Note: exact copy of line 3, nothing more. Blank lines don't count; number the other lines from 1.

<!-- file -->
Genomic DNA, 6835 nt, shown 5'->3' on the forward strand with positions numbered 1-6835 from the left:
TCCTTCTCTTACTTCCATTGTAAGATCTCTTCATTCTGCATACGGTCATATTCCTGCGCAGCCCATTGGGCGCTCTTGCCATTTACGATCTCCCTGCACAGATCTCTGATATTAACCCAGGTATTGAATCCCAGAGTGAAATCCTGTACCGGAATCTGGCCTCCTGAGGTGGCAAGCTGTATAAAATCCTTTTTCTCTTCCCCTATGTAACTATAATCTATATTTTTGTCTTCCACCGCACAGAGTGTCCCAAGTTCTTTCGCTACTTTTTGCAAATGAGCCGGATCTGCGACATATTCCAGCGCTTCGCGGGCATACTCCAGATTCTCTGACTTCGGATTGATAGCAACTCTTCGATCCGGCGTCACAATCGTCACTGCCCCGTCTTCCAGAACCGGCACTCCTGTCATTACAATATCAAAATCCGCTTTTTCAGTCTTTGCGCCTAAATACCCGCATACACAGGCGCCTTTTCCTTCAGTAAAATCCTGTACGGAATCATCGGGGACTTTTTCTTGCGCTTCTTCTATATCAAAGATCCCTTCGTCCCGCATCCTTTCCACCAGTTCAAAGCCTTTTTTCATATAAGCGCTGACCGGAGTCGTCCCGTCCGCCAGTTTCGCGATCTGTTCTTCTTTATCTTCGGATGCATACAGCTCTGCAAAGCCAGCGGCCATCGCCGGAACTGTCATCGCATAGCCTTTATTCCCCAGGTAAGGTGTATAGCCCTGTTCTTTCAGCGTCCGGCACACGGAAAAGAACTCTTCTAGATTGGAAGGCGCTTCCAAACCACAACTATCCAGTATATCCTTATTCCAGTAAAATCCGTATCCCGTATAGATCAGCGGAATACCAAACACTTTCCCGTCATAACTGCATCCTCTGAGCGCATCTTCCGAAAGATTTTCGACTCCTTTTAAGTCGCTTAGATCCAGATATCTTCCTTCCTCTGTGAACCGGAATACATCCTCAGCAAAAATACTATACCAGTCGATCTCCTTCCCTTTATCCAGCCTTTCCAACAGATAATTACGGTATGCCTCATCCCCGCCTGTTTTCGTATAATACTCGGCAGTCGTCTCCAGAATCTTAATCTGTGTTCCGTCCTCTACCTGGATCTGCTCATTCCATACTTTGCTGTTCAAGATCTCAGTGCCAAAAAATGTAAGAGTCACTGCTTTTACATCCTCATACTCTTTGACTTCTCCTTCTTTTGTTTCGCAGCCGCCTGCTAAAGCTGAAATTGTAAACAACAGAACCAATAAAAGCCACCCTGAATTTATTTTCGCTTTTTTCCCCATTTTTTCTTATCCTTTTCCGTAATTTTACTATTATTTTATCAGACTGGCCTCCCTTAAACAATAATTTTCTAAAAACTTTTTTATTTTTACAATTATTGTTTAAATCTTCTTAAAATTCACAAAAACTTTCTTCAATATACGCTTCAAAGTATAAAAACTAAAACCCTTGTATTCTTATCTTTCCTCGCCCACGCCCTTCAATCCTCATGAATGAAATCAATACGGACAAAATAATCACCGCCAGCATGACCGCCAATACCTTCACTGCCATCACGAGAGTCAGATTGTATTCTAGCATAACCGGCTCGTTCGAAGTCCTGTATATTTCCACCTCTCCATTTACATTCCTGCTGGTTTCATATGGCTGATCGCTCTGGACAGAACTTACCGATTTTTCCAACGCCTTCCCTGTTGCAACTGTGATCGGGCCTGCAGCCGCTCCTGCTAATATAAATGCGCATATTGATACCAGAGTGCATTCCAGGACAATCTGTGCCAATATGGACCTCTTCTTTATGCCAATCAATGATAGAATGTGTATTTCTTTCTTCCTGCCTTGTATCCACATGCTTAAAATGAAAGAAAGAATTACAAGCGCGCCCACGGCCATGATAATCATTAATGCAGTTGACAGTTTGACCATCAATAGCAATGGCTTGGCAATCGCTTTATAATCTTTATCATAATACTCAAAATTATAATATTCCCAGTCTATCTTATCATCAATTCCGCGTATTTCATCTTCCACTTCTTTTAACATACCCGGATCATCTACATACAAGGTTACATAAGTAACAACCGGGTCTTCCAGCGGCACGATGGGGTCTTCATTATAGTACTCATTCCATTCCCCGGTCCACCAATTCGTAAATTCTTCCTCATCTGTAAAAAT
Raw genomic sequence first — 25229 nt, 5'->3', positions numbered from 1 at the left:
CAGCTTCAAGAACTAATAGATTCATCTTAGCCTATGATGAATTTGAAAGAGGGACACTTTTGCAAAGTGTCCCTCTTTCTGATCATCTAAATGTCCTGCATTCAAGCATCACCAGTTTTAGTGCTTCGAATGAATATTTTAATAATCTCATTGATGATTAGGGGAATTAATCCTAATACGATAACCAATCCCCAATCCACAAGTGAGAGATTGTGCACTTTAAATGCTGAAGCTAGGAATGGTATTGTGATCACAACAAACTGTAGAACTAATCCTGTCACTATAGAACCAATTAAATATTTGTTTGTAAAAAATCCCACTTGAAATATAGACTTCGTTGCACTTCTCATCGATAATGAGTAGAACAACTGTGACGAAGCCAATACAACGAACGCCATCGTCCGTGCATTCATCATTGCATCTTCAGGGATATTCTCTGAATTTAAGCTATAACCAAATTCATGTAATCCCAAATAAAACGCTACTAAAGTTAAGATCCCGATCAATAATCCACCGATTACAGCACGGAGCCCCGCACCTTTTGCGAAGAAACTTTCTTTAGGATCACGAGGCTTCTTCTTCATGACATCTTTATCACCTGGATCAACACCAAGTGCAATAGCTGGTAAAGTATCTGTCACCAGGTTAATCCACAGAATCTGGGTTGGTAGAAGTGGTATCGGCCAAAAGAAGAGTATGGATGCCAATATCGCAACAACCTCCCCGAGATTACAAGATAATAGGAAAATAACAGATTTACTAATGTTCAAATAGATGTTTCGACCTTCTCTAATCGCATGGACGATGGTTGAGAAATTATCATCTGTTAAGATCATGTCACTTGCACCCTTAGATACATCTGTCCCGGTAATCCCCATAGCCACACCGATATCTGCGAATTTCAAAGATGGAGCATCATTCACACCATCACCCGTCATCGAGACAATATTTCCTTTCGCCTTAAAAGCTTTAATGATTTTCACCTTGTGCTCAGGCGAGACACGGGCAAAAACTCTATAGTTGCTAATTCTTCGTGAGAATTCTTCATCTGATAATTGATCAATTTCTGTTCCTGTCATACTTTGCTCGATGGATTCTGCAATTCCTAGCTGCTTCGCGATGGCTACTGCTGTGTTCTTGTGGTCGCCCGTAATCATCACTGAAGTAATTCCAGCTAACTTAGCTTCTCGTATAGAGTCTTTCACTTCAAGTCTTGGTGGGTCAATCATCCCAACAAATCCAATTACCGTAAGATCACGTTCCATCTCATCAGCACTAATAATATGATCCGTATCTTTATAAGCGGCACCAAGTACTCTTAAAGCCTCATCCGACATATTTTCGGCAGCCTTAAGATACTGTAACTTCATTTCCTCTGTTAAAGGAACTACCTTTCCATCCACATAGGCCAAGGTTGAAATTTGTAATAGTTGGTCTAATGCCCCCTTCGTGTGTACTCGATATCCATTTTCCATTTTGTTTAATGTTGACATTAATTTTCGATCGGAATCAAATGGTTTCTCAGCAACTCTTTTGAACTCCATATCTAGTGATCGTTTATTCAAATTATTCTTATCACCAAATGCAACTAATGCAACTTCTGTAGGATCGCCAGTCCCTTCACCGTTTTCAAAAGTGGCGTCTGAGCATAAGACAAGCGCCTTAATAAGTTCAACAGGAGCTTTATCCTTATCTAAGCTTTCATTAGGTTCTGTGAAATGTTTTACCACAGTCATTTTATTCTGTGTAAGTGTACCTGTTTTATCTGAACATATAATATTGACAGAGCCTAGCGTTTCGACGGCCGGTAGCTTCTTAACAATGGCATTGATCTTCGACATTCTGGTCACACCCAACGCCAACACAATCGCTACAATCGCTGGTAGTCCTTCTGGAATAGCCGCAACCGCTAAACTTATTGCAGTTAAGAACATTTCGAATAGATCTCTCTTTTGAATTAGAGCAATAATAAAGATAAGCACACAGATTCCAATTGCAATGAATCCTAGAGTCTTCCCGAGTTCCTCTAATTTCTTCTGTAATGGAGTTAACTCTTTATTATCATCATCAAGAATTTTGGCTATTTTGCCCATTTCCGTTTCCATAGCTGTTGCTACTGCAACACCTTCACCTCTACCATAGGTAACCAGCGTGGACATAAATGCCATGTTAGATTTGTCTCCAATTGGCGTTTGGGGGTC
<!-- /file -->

Raw genomic sequence first — 25229 nt, 5'->3', positions numbered from 1 at the left: